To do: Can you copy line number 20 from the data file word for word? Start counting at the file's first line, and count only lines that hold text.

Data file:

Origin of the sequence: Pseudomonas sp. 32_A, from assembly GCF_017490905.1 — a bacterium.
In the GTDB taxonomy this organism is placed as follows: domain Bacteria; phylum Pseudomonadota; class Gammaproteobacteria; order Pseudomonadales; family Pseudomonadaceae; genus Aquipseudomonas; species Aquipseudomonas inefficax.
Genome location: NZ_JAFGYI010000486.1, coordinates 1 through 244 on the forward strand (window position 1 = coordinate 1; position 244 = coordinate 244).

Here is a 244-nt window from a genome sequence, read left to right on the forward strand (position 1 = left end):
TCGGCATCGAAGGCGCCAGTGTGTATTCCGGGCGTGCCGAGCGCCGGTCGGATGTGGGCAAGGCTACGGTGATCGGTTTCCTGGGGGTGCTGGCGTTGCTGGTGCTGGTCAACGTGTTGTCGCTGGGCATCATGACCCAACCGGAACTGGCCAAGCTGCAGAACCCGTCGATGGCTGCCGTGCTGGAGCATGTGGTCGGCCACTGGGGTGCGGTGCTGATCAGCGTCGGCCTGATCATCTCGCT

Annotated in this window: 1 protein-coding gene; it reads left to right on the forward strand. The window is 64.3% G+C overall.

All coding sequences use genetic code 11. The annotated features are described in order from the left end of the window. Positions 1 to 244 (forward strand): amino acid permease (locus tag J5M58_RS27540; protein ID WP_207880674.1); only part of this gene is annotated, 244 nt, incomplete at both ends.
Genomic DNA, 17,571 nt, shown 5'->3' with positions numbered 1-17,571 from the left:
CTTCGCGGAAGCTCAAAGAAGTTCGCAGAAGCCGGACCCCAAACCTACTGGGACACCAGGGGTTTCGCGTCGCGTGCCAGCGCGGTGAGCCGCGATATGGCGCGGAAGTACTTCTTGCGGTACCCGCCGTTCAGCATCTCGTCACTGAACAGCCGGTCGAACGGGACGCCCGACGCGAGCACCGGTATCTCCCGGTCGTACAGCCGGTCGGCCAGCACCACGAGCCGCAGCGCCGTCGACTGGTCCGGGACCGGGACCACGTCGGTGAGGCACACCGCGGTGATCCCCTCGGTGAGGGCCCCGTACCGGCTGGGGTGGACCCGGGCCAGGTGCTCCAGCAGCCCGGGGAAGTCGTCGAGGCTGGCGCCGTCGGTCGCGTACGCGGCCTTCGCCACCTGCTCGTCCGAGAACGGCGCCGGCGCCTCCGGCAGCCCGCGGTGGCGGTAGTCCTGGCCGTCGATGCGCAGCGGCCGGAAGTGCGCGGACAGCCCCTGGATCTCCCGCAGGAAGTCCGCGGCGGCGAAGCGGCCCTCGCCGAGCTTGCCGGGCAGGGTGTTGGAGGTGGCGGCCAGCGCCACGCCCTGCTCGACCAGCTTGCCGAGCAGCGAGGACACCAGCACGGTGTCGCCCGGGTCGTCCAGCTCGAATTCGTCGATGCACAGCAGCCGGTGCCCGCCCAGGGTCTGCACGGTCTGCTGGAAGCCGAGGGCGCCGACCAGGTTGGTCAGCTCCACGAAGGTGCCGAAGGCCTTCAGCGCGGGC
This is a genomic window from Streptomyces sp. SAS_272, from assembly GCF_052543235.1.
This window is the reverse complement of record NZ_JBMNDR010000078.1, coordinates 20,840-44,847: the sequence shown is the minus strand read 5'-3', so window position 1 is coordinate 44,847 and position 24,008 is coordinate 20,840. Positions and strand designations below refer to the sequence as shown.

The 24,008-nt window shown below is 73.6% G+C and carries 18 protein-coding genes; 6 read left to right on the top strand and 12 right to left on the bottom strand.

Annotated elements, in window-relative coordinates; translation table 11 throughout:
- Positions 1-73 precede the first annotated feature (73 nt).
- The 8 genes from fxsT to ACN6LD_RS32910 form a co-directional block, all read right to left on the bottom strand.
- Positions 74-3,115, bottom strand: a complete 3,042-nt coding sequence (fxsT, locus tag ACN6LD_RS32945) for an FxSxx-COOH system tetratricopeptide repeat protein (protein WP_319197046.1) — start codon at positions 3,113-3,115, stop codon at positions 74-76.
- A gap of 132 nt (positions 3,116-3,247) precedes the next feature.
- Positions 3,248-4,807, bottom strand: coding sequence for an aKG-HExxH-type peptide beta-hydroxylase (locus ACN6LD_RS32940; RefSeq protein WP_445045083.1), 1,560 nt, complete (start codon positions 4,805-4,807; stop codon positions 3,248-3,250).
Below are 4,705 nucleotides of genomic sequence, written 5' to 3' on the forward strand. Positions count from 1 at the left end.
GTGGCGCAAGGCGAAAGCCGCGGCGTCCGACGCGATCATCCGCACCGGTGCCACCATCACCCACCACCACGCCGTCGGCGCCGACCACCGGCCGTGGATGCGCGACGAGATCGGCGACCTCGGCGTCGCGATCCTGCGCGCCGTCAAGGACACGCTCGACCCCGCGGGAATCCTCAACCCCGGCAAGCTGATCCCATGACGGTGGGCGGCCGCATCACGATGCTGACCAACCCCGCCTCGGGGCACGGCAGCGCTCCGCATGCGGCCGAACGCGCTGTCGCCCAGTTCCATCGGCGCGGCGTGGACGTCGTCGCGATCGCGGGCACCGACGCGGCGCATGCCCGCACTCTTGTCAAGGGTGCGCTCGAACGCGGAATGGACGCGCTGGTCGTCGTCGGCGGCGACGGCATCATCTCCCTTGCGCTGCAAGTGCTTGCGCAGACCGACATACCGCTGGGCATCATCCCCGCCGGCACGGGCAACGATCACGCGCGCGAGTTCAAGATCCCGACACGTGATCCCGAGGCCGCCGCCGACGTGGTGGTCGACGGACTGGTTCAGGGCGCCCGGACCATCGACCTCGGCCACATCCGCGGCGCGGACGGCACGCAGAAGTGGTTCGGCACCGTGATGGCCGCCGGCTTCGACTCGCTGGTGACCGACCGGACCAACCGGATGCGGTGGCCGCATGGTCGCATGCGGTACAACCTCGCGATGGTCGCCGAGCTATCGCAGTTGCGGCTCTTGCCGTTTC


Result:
GTGGCGCAAGGCGAAAGCCGCGGCGTCCGACGCGATCATCCGCACCGGTGCCACCATCACCCACCACCACGCCGTCGGCGCCGACCACCGGCCGTGGATGCGCGACGAGATCGGCGACCTCGGCGTCGCGATCCTGCGCGCCGTCAAGGACACGCTCGACCCCGCGGGAATCCTCAACCCCGGCAAGCTGATCCCATGACGGTGGGCGGCCGCATCACGATGCTGACCAACCCCGCCTCGGGGCACGGCAGCGCTCCGCATGCGGCCGAACGCGCTGTCGCCCAGTTCCATCGGCGCGGCGTGGACGTCGTCGCGATCGCGGGCACCGACGCGGCGCATGCCCGCACTCTTGTCAAGGGTGCGCTCGAACGCGGAATGGACGCGCTGGTCGTCGTCGGCGGCGACGGCATCATCTCCCTTGCGCTGCAAGTGCTTGCGCAGACCGACATACCGCTGGGCATCATCCCCGCCGGCACGGGCAACGATCACGCGCGCGAGTTCAAGATCCCGACACGTGATCCCGAGGCCGCCGCCGACGTGGTGGTCGACGGACTGGTTCAGGGCGCCCGGACCATCGACCTCGGCCACATCCGCGGCGCGGACGGCACGCAGAAGTGGTTCGGCACCGTGATGGCCGCCGGCTTCGACTCGCTGGTGACCGACCGGACCAACCGGATGCGGTGGCCGCATGGTCGCATGCGGTACAACCTCGCGATGGTCGCCGAGCTATCGCAGTTGCGGCTCTTGCCGTTTC